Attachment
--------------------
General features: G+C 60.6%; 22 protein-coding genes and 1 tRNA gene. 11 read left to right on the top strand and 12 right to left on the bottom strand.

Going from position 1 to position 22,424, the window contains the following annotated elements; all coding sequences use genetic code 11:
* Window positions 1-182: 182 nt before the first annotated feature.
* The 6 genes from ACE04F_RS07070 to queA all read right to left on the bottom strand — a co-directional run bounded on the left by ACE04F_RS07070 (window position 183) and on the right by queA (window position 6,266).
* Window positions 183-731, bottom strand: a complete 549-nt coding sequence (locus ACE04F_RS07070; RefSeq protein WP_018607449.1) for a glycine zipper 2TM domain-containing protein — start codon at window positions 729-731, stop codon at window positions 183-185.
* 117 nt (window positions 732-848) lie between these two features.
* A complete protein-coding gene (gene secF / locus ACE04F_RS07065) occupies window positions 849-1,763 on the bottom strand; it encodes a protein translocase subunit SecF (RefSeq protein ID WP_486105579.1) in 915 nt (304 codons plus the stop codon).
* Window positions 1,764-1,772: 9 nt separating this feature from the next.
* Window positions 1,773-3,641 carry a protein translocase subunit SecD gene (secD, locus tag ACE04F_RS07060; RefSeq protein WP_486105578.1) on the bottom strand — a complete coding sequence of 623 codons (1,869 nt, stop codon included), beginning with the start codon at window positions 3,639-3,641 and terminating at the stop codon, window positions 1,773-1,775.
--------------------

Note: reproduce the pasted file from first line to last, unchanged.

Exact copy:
General features: G+C 60.6%; 22 protein-coding genes and 1 tRNA gene. 11 read left to right on the top strand and 12 right to left on the bottom strand.

Going from position 1 to position 22,424, the window contains the following annotated elements; all coding sequences use genetic code 11:
* Window positions 1-182: 182 nt before the first annotated feature.
* The 6 genes from ACE04F_RS07070 to queA all read right to left on the bottom strand — a co-directional run bounded on the left by ACE04F_RS07070 (window position 183) and on the right by queA (window position 6,266).
* Window positions 183-731, bottom strand: a complete 549-nt coding sequence (locus ACE04F_RS07070; RefSeq protein WP_018607449.1) for a glycine zipper 2TM domain-containing protein — start codon at window positions 729-731, stop codon at window positions 183-185.
* 117 nt (window positions 732-848) lie between these two features.
* A complete protein-coding gene (gene secF / locus ACE04F_RS07065) occupies window positions 849-1,763 on the bottom strand; it encodes a protein translocase subunit SecF (RefSeq protein ID WP_486105579.1) in 915 nt (304 codons plus the stop codon).
* Window positions 1,764-1,772: 9 nt separating this feature from the next.
* Window positions 1,773-3,641 carry a protein translocase subunit SecD gene (secD, locus tag ACE04F_RS07060; RefSeq protein WP_486105578.1) on the bottom strand — a complete coding sequence of 623 codons (1,869 nt, stop codon included), beginning with the start codon at window positions 3,639-3,641 and terminating at the stop codon, window positions 1,773-1,775.